ClientEarth report 'wake-up call' to pension trustees

Out-Law News | 25 Feb 2021 | 2:53 pm | 1 min. read

Pension trustees should expect to become subject to the same high levels of scrutiny as UK listed companies in relation to climate-related disclosure requirements.

A report produced by environmental legal group ClientEarth (70 page / 5.4MB PDF) showed that the vast majority of UK listed companies are failing to meet disclosure requirements on how climate change will affect their business as scrutiny grows in this area.

ClientEarth found that 40% of companies had not referred to climate change-related risk in the ‘principal risks and uncertainties’ section of their annual reports, and fewer than 25% of companies had clearly referenced the impact climate change will have on their business model.  Although around 50% of companies had referenced some kind of target for reducing carbon emissions, the report said meaningful detail was often limited or missing.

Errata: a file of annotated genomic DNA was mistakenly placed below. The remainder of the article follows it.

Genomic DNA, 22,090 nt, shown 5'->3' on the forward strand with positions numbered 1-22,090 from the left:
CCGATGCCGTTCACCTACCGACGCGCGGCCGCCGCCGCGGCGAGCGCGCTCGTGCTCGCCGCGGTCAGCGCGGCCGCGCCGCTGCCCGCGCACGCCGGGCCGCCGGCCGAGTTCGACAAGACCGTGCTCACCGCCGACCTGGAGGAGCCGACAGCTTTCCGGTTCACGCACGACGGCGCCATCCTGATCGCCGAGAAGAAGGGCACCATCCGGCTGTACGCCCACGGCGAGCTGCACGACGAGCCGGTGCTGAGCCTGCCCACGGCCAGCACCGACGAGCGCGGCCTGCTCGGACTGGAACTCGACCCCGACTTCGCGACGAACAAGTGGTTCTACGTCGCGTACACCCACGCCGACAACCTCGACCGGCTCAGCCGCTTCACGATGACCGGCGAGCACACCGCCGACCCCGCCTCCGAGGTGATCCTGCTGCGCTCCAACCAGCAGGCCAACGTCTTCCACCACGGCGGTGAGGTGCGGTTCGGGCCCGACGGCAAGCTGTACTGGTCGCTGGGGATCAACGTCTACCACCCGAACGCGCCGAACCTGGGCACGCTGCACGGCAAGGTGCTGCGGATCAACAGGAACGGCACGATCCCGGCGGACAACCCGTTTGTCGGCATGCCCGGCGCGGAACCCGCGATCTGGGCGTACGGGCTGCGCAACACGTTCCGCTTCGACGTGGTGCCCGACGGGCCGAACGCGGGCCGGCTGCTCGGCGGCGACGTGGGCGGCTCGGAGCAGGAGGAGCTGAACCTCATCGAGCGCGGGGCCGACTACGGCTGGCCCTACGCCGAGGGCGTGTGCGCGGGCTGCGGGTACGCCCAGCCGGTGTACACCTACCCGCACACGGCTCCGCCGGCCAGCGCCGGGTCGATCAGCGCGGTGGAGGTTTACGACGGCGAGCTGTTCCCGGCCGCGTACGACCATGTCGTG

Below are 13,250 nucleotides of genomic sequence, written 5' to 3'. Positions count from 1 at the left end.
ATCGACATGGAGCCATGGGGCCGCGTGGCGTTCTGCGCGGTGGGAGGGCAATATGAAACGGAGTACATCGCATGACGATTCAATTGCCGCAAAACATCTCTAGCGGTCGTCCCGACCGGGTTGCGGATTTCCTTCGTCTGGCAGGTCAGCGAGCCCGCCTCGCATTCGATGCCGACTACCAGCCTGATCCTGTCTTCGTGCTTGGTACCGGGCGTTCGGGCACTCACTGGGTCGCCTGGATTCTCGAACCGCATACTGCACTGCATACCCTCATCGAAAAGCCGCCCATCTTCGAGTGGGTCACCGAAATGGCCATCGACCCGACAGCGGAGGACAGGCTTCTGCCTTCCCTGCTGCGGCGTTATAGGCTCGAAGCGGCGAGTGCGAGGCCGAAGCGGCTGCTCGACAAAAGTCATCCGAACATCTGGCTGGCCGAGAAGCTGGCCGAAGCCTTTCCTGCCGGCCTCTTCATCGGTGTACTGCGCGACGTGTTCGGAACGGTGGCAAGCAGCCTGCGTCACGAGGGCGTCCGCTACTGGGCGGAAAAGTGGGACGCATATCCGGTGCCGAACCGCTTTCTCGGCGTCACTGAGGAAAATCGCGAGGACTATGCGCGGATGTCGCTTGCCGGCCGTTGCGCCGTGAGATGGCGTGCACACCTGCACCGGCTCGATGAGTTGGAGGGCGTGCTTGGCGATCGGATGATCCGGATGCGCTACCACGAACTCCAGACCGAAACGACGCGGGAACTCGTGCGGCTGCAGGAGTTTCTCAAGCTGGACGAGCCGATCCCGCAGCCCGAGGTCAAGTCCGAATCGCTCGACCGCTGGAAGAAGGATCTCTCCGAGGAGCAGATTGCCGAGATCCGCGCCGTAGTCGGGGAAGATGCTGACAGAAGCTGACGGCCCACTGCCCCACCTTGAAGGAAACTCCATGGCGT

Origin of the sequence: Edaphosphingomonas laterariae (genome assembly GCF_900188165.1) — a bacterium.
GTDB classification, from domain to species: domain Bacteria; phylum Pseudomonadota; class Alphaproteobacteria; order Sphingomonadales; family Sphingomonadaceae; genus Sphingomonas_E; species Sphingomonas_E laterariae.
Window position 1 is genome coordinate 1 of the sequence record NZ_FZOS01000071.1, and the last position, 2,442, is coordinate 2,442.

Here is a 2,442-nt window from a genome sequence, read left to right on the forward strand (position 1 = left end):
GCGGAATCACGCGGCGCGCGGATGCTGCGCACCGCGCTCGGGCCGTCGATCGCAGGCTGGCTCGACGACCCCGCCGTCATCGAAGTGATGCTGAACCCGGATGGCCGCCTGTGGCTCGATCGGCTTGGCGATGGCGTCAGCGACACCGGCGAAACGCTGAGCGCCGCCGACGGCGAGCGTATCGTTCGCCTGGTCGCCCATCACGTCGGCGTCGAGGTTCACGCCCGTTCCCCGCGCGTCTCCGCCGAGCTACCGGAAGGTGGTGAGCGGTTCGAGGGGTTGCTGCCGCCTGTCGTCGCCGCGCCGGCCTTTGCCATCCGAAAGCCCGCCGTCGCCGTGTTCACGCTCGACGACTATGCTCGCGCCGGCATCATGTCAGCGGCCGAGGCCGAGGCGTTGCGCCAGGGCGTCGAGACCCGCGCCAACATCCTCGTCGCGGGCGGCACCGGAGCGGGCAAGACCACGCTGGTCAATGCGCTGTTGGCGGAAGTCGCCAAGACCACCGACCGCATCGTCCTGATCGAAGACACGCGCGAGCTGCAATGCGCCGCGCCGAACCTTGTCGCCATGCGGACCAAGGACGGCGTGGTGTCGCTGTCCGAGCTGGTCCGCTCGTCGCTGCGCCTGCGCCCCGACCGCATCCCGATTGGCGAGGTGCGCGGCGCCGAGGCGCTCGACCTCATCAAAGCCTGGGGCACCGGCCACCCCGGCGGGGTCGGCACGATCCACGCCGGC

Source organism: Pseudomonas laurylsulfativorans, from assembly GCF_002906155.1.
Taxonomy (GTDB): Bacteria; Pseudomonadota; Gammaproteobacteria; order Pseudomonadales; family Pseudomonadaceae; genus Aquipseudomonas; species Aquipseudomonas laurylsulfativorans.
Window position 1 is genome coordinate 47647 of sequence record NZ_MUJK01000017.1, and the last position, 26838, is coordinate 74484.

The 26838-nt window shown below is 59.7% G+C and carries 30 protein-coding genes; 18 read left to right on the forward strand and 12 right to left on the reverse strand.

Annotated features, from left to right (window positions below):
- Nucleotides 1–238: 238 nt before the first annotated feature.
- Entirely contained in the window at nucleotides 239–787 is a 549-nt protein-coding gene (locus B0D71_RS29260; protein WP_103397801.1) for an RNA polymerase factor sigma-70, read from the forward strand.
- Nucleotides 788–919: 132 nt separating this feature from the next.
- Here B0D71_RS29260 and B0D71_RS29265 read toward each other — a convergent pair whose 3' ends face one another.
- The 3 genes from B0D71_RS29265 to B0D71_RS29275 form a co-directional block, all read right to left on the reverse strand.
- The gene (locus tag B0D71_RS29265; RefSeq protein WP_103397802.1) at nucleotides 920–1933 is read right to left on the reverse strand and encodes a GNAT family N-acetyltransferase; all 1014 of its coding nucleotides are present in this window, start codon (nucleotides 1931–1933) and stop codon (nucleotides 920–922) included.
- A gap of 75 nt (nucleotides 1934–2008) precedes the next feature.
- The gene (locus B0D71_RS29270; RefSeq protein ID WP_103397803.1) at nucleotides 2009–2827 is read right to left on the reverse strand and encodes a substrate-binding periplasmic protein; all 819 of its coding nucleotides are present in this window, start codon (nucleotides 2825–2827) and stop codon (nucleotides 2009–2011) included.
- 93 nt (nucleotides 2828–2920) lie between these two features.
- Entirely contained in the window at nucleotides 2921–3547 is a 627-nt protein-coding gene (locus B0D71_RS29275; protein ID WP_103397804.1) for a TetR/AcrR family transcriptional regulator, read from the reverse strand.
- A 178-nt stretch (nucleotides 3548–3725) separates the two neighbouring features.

The study follows the introduction of climate-related disclosure requirements for UK listed companies and pension schemes over the past year.

The government is consulting on mandatory climate governance, strategy and risk management requirements that come into force for the largest occupational schemes and authorised master trusts in October 2021.

Pensions law expert Carolyn Saunders of Pinsent Masons, the law firm behind Out-Law, said the ClientEarth findings would be a wake-up call to pension trustees.

“Pension scheme trustees must sit up and take note of the increasingly high levels of scrutiny faced by companies in this area. They too run the risk of being called out in public for a failure to demonstrate an adequate response to the climate emergency. This applies not only to the largest schemes within the scope of the new reporting regime, which comes into force on 1 October 2021, but to all schemes, whatever their size,” Saunders said.

“The issue isn’t going away; any trustees failing to put in place appropriate governance around climate risks and opportunities could find themselves facing negative headlines, pressure from members and unwelcome attention from the Pensions Regulator. Now is the time to act,” Saunders said.

More information is available in our guide for pension trustees on climate risk reporting